Mulcair’s bull by the horns attitude may have Conservatives shaking in their boots

On his 58th birthday, New Democratic Party leader Thomas Mulcair stood in the House of Commons for more than an hour delivering perhaps his most important speech yet as leader.

He was elected the party’s seventh leader in its 51-year history earlier this year, replacing Jack Layton who led the party to an historic second-place finish in the 2011 election before dying of cancer.

Mulcair, a Montreal lawyer, professor and former Quebec Liberal environment minister before defecting to the NDP and winning a breakthrough Quebec seat in 2007, has big shoes and party expectations to fill.

The rap on him is that he is a Quebec nationalist, an iffy federalist, a bully personality with a propensity to fish for Ontario and Quebec votes by bashing the prairie resource industry.

All that bodes poorly for his chance to increase prairie NDP representation from its current three.

Yet Mulcair was in fine form Oct. 24, responding to the government’s latest outrageous omnibus budget bill that changes scores of acts and forces MPs to vote yea or nay to what veteran Liberal MP Ralph Goodale called a “dog’s breakfast” of a bill with some good, some bad and much not budget related.

If Conservative operatives were watching, they would have seen an opposition leader that will be a much more formidable political opponent than they faced in the last three hapless Liberal leaders.


If Liberals were watching, they might be running for the hills of 
Saskatchewan even as they fantasize that Justin Trudeau is the next Messiah to lead them past the NDP and back to power.

Mulcair was articulate, forceful and confident as he spoke in thep Commons for more than 70 minutes.

He controlled his facts on food issues, even if the Conservatives argued they were fictions.

Food inspection budgets have been cut, deregulation is the norm, the result is food safety issues and farmers are suffering through no fault of their own, Mulcair argued.

“In the Conservatives’ mouths, reducing red tape is synonymous with reducing public protection,” he said.

“Walkerton (an Ontario incident when cattle feces made it into the town water and killed a number of people), XL Foods and listeriosis are reducing public protection.”


He raged at agriculture minister Gerry Ritz for his performance, called for him to be “booted out” and suggested an NDP government would be more forceful in protecting public health and food safety.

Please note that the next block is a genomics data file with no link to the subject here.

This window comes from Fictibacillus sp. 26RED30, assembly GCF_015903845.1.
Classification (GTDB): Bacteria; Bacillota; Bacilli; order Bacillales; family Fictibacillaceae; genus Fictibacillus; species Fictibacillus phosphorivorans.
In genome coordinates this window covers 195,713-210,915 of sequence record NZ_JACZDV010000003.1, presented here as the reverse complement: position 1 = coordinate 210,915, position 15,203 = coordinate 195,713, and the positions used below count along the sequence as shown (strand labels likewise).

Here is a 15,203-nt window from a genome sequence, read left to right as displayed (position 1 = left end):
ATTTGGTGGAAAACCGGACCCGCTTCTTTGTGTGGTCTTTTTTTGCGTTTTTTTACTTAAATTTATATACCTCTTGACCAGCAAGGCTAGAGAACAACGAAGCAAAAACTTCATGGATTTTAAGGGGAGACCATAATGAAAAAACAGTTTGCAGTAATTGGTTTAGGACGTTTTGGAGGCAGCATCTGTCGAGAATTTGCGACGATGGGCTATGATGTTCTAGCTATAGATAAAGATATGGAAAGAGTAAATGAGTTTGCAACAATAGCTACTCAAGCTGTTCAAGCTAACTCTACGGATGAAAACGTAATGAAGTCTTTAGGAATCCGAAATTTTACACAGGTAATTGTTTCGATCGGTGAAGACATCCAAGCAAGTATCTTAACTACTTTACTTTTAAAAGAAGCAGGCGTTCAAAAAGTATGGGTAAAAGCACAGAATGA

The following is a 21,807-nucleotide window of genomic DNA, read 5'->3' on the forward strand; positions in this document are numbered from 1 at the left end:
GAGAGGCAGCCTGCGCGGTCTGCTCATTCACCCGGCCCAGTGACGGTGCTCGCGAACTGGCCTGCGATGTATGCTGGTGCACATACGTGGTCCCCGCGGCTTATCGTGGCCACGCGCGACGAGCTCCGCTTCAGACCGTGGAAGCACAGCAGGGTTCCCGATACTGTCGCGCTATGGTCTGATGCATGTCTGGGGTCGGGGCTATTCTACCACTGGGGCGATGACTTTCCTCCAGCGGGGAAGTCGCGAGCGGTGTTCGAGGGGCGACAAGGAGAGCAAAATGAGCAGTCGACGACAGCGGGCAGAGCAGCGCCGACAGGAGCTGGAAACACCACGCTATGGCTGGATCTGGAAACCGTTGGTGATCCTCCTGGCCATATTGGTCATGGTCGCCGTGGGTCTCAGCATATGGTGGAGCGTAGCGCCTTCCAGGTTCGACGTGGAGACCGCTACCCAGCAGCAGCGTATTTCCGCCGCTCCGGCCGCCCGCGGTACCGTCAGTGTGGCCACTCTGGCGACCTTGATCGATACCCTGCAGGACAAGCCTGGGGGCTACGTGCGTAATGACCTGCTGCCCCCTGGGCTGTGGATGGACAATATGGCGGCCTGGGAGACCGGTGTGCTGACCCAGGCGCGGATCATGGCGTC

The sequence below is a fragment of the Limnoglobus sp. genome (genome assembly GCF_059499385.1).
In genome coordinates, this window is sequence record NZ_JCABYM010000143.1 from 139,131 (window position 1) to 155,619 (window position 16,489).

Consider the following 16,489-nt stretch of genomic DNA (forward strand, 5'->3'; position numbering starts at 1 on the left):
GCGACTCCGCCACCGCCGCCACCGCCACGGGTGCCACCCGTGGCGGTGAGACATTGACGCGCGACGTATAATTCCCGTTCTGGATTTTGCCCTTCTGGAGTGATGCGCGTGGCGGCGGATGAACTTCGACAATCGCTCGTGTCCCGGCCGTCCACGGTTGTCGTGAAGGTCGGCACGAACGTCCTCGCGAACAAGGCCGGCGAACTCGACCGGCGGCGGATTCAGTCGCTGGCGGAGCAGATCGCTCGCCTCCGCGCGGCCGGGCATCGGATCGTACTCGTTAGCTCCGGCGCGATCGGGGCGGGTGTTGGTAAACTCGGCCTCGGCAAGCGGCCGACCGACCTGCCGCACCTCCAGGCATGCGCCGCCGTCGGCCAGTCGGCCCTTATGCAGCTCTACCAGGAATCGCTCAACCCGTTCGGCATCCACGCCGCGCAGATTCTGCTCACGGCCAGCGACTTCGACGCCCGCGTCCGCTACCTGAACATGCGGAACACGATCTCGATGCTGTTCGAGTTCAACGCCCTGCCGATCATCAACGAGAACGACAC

The result of Conservative failures is “a hit for our farmers and our producers. It is a hit for public confidence in our food system.”

While Conservatives continue to mock him for what they call a $21 billion “carbon tax on everything” that was a carbon cap-and-trade proposal, they will have to explain their party’s own 2008 election platform promise of cap-and-trade.

Meanwhile, Mulcair drew his political line in the sand less than three years before the next federal election.

“For the first time in a very long time we are beginning to have hope,” he said. “In the next campaign, there will be two opposing visions of our country.”

That writes off the Liberals. It should make Conservatives at least a bit nervous.


  • Relayer

    Ok, ‘fess up: which NDP staffer wrote this tongue bath?

  • hollinm

    Mulcair may make a good speech but the fact is he leads a caucus of kids, activists and separatists. He will not be able to escape the reputation of the NDP as a tax and spend party. His cap and trade/carbon tax policy will not fly and of course his comments about dutch disease etc. will prove that he does not have the economic chops needed in today’s world.

    • Jayson

      Everyone keeps talking about the NDP’s reputation as a tax and spend party, what the heck do you think taxes are meant for? Tax and horde while the country starves for services? Or do you prefer the Conservative’s spend and borrow?

      Nobody complains about smooth roads, good hospitals that saved their lives or good schools that taught their children well. So why complain when the bill for it all shows up? I guess it’s just human nature, you don’t complain about the full tank of gas you have, just the cost of when you go inside to pay for it.

      As for the cap and trade, as much as you may want to stump your feet and say climate change isn’t happening or won’t effect you. It is and if we don’t want to be the cause of our own demise, we need to start taking care of this place. Best way to do that, make it cost us. No different than teaching a lesson to a child, you want to break it, you pay for it.

      It’s better than leading a caucus of sheep who either can’t or aren’t allowed to talk for themselves or speak for the people they are paid to represent.

    • You must have forgotten. Many, if not all of us, were kids at one time and well…
      grew up.! Now as a senior adult, I wish I was a kid again.
      Lets give the “kid” their dues. They very often make more sense and use more “kid logic” than a lot of adults……Don’t you think?

  • Andy

    Well lets not get too political, lol. If you are happy with the Conservatives/Reform, then vote for them. If you want government to go in a different direction, vote NDP. Seems simple to me.